Monday, August 8, 2011

5 Reasons to be Optimistic About the Twins in 2012

By The Common Man

The Common Man took in the final game of the Twins’ weekend series against the White Sox yesterday, from the comfort/searing heat of the leftfield corner of Target Field. It turns out that watching the Twins lose 7-0 to their biggest rivals to complete a three-game series sweep is a great way to abandon all hope for the 2011 season, so TCM is ready to move on.

By amazing coincidence (or excellent stalking), TCM discovered that the one and only Mr. Horrorpants, writer of The Cedar Falls Hoose-Cows, an online baseball-related murder-mystery novel, and hilarious Twins fan worthy of your time and effort on Twitter, was seated across the aisle. Over beers, Horrorpants (that’s obviously not his real name, but The Common Man challenges you to demonstrate that it’s not infinitely more awesome than any given name could possibly be) opined 2012 didn’t look to good for the Twins either.

TCM is a sucker, however, and ever-hopeful, and so he immediately began to argue that it’s too early to write off 2012 just yet. Here’s why:

Thursday, August 4, 2011

The Astronomically Unlikely ERA of Pitchers From New Ulm, Minnesota

By The Common Man

With the last out of last night’s Twins win, our giveaway here at The Platoon Advantage came to an end. As a refresher, in honor of Bill’s move to rural Southwest Minnesota, we asked the question: “What is the combined ERA of every pitcher who was ever born, died, or buried in New Ulm, Minnesota?”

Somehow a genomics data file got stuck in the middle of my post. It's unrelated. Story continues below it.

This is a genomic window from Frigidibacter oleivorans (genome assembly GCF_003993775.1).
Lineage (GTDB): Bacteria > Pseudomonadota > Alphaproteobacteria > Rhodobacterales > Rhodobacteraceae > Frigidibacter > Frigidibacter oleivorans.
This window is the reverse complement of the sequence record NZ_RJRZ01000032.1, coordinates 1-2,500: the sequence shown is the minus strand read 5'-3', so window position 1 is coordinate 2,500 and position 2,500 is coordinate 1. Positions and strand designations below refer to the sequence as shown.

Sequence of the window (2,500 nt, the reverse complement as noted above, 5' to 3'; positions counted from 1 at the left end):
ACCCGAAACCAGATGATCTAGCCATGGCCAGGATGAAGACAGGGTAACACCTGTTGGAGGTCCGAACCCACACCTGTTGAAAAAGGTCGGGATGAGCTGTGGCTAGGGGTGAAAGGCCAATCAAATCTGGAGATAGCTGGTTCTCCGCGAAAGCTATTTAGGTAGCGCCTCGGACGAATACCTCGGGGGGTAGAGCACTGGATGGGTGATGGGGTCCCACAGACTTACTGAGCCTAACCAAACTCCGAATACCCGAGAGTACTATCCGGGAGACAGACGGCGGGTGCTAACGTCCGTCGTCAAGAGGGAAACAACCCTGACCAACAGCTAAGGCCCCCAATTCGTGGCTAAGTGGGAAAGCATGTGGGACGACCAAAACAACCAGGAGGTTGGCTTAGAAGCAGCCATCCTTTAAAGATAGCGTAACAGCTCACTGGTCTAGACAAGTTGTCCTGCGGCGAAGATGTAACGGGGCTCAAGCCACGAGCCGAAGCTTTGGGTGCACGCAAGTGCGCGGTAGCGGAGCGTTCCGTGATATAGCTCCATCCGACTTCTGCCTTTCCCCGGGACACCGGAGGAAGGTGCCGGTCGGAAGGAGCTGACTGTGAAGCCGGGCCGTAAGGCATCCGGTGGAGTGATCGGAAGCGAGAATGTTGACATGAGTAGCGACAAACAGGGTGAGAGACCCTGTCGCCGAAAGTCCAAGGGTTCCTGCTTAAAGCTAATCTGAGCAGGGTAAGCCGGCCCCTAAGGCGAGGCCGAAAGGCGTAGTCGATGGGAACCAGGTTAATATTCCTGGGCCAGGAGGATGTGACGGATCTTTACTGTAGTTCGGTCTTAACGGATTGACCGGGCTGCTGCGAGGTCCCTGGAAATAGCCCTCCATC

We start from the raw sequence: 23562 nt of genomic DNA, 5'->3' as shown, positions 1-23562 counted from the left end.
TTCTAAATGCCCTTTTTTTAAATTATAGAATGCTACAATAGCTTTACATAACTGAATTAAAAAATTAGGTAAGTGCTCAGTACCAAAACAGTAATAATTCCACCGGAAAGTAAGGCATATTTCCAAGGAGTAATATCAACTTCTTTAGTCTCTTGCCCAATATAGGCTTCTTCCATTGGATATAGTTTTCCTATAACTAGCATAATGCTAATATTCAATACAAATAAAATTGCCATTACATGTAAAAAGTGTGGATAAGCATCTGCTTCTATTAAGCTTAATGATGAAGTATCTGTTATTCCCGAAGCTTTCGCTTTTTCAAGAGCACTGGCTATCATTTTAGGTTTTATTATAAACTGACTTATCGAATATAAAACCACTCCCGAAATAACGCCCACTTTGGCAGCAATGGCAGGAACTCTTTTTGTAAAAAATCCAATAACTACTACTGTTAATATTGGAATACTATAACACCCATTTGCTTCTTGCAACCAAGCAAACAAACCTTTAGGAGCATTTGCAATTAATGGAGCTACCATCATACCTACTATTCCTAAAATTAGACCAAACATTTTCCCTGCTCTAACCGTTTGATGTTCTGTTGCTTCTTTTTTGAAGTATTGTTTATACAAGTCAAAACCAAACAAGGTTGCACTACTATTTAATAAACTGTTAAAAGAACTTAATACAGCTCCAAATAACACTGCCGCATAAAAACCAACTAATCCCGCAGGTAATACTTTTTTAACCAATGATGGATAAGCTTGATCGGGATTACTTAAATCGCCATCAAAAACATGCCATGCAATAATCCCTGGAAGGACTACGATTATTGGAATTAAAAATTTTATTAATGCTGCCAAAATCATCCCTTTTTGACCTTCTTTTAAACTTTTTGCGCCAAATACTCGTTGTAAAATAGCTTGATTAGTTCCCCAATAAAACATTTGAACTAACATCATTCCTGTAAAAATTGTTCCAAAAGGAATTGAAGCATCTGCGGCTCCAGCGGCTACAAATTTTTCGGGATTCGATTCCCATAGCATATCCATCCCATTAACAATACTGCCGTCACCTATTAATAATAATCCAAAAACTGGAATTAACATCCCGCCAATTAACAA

The hard part, undoubtedly, was identifying the pitchers who hailed from this small town. If you go to Baseball, you’ll find a player bio page, that allows you to see every player who was born, died, and buried in each state. After clicking on Minnesota, you can sort the results by city. As it turns out, there is one player buried in New Ulm, though he was a position player. No former MLBers have died there either. Of the six players who were born there (a remarkable number, given the town is just 13,000 people strong today, two of them are pitchers. They are Doc Hamann and Fred Bruckbauer.

In all of baseball history, there are 21 pitchers who were inserted into games and never recorded an out in their entire MLB career. Two of those players are Doc Hamann and Fred Bruckbauer. What are the odds? Probably astronomical.

Tuesday, August 2, 2011

Great Giveaway For Twins Fans

By The Common Man

How German is New Ulm? There's a
monument to this Germanic dude who
fought the Romans.
Bill’s probably going to be out of the rotation for the rest of this week, since he and his family are moving from bustling Chicago to sleepy hamlet New Ulm, MN today. Bill’s excited for the new start, but will be understandably preoccupied. For a city of just 13,000 people, New Ulm is actually a fairly interesting place. It’s probably the most German city in the world outside of, you know, Germany. And may very well have a higher percentage of Germans living there than even some of Germany’s larger cities at this point. The Bavarian culture is visible everywhere, from the architecture to the menus, which are often written in both English and German. Crazy.